While you’re telling me what you think of that system feel free to raise any other things that annoy you about the design or technology behind this blog… I’m always interested in fixing those issues because it gives me a chance to play with code and design stuff.

Over to you.

Spreading the love

Everybody loves getting comments.

I’m aiming to comment on 100 other people’s blogs today. So far I’m at 62. Have I been to yours?

Do you feel less special knowing that you are part of a mammoth social 2.0 experiment?

Top five rules for blogging: #5 comment elsewhere

Blog readers don’t just fall from the sky… well that’s only partly true. A lot of readers come via Google. And they may as well fall from the sky.

To significantly boost your traffic you can do one of two things – you can write google friendly copy, or you can try to steal other people’s readers by getting involved in their blog community.

I don’t know how many readers I’ve pilfered from Ben and Simone – but I’d suggest the link love I score from them was a significant factor in my moving to more than 500 unique readers a week.

500 readers a week isn’t a significant number. I’m certainly not about to quit my job and become a full time blogger. But I’m comfortable with that. I think if I wanted to increase that figure dramatically I’d take one strategy – I’d comment on popular blogs. Particularly popular blogs that cover similar topics to mine.

Readership is only part of the picture. Blogging regularly can be tough. I think that’s why so many blogs falter. One of the things that makes it easier is the support of people who leave encouraging comments, and post links to stuff they like that you’ve written. You don’t get this sort of support unless you know the person in real life and as such want to see their blog continue, or you comment and share the link love elsewhere.

That’s my theory anyway.

Top five rules for blogging: #2 don’t blog for comments

Here are all five tips, and here’s my post on the first one.

Comments are great. All bloggers love comments. They make us feel special. Almost as special as a link. Depending on your blog love language (which Simone posted about back in January).

Comments indicate reader engagement. Comments – even negative ones – show that someone cares enough about your ideas to respond.

But if you hang your blogging hat on the number of comments you get – and make a decision to continue, or not to continue, on that basis – then you’re bound for disappointment. People don’t like to comment. I read about 300 blogs, I comment on a handful. I should comment on more – knowing as I do that people like getting comments.

Comments are not a measure of quality. They’re not a measure of how much your post is appreciated. They’re not really a measure of anything except how good you are at annoying people or how cleverly you hook your readers.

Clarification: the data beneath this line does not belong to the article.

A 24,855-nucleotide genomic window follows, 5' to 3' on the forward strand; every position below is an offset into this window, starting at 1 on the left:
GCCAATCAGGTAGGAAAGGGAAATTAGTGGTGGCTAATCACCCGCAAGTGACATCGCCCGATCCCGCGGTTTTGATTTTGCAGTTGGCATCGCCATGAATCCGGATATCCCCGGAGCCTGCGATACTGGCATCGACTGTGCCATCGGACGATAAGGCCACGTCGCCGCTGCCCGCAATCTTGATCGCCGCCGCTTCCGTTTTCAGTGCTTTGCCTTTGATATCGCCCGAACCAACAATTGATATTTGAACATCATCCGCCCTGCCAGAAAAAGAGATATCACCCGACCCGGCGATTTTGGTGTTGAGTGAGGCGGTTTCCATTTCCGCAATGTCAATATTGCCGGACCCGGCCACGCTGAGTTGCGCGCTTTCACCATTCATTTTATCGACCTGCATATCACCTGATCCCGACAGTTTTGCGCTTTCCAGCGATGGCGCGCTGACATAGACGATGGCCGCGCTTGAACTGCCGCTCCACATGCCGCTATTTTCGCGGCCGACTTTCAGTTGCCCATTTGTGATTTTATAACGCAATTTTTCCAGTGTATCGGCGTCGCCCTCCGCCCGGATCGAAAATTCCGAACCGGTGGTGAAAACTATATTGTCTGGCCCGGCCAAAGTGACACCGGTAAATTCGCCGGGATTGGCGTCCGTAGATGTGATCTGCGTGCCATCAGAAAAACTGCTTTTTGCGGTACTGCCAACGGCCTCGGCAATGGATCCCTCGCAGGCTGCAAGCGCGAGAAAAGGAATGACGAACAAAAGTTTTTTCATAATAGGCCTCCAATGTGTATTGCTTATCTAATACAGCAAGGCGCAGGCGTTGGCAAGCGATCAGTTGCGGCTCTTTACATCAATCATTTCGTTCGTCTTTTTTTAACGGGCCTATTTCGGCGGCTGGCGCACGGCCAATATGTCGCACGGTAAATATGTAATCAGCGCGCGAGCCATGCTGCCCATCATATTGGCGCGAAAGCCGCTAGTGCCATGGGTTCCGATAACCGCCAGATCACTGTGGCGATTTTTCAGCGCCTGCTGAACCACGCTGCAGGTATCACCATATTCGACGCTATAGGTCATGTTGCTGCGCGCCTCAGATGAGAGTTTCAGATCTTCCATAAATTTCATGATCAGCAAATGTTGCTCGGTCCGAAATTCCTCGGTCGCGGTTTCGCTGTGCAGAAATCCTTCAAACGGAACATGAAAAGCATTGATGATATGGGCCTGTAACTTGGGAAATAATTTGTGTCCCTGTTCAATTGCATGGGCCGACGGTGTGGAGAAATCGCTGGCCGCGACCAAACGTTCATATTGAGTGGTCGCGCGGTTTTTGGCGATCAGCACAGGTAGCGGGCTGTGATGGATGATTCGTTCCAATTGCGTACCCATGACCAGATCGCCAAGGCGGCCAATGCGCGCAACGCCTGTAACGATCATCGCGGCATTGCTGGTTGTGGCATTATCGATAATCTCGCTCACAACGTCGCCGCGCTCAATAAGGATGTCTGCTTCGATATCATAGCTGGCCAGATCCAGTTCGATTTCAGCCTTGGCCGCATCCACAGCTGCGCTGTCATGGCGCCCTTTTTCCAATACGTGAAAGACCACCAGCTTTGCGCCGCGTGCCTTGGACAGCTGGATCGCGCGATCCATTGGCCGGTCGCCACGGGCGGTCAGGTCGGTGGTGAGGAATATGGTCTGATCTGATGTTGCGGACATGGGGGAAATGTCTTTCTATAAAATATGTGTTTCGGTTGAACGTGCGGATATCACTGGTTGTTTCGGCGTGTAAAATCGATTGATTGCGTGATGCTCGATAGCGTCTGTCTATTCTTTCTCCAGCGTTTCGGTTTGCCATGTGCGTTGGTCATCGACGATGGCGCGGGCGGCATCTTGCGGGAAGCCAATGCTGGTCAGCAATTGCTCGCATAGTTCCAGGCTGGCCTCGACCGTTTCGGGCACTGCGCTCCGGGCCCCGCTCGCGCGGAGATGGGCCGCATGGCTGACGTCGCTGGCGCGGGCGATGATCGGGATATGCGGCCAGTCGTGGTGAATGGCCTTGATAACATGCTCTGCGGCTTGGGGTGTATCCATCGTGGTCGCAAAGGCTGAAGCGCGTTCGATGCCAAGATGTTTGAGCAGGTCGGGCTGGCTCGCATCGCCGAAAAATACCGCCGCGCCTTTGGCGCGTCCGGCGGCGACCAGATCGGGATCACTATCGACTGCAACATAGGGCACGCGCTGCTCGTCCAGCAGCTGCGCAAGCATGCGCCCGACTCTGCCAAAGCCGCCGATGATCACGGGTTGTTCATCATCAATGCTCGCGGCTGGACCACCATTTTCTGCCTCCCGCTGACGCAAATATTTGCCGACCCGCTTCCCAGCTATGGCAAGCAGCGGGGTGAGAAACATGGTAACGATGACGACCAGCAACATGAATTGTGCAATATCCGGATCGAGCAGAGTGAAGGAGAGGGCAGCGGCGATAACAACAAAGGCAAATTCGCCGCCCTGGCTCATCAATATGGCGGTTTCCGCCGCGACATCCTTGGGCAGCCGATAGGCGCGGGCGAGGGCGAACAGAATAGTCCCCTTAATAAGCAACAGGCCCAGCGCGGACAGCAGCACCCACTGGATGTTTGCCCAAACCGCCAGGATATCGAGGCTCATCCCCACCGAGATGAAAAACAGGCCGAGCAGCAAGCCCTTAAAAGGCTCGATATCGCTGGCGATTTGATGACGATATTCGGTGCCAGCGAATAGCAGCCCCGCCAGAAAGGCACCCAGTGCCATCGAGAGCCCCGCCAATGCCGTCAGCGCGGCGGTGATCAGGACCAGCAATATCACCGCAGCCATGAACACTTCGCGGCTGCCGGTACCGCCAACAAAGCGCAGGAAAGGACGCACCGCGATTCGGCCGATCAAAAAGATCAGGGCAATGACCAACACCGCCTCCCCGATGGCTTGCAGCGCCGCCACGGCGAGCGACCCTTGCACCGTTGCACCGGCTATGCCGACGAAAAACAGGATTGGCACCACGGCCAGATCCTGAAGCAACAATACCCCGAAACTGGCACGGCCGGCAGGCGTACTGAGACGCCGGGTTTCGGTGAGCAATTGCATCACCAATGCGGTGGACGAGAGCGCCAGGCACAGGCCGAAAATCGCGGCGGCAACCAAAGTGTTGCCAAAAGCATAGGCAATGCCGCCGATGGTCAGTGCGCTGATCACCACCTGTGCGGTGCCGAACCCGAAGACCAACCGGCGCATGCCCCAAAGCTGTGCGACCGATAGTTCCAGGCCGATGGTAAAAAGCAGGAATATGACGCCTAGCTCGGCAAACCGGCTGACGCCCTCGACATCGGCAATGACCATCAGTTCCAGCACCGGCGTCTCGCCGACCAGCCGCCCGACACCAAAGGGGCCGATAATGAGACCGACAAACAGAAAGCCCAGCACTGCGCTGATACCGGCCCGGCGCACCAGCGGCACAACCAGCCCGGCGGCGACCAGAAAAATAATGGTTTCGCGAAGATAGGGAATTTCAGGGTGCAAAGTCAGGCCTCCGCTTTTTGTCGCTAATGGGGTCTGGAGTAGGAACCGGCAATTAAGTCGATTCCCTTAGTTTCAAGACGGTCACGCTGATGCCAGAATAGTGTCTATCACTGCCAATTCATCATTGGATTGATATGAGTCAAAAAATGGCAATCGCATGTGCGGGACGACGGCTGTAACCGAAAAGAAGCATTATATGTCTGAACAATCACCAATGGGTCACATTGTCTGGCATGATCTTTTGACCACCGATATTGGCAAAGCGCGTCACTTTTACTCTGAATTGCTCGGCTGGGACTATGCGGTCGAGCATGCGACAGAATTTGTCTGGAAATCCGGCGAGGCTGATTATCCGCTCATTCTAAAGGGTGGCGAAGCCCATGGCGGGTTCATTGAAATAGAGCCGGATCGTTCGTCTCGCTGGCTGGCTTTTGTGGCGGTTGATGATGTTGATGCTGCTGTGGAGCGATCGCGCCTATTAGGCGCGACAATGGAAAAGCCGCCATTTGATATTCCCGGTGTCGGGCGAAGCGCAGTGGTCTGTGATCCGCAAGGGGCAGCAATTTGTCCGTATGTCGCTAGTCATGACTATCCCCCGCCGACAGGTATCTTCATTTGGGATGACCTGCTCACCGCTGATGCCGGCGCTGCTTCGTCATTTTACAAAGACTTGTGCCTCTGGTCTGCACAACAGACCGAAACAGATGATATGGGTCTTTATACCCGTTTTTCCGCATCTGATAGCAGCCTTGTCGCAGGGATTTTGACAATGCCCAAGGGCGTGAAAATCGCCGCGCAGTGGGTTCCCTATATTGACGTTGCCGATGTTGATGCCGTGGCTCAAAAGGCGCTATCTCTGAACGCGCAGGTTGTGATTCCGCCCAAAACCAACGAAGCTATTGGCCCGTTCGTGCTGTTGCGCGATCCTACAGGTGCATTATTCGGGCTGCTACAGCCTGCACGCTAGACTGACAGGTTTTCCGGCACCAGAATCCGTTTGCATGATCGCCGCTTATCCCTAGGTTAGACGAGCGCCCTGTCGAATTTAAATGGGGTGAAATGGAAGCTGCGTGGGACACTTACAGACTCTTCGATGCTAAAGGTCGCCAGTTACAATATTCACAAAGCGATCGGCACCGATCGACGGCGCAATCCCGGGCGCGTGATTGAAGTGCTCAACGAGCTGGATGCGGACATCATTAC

Because I like awesome scientific analysis I’ll repost this graph I made a while back.

And further analysis – I mentioned how bad my blog was when I first started the other day (prompting some people to head back to the archives). It was really bad. Terrible. And yet I scored more comments per post in those days by a long shot.

If you’re going to blog for any measurable outcome regular visitors and subscribers. Or blog for google keywords so that you can attract random visitors who might subscribe.

Blogging for comments is a thankless exercise.

YouTube Tuesday: Video by request

Hey peoples.

I want to try something new this week.

My new commenting platform, IntenseDebate (which you should try out) gives you the ability to add your own YouTube videos.

So I’m thinking that rather than post my own YouTube video this week you should all post your favourites. I’ll put a post up. I may even put my own favourite video in the comments. And then you can all go nuts.

If it works I might occasionally have a YouTube Tuesday category like music or something funny… I’m not holding high hopes. Because most of you are pretty slack at commenting (based on the ratio of regular visitors v commenters).

Here’s a couple of samples…

How not to lose friends and alienate bloggers

There is a better way.

  1. Find a blog/article about a topic you’re passionate about online.
  2. Read and comprehend the original post.
  3. Think about a reasonable response.
  4. Write your response, erring on the side of grace and caution.
  5. Read to see if other people have commented since your last comment.
  6. Reread your comment.
  7. Make sure it’s loving in its tone, and not offensive.
  8. Post it.
  9. Realise that other people aren’t like you and don’t necessarily want their comment pages spammed. Post once per response.

How to lose friends and alienate bloggers

  1. Find a blog/article about a topic you’re passionate about online.
  2. Barely read/comprehend the original post – just find key words and points that invoke your bloodlust.
  3. Get indignant.
  4. Post a comment about why the person is wrong.
  5. Only read the follow up comments that talk directly to your point.
  6. Argue with those comments using much hyperbolic subjectivity, little objectivity in order to demonstrate why you are right while continuing to ignore the context.
  7. Read back what you, and they wrote.
  8. Feel guilty.
  9. Post a contrite apology on that discussion and a list of things that alienate people so others will learn from your mistakes.
  10. Hope that the people from the other blog also read yours so that they see said list.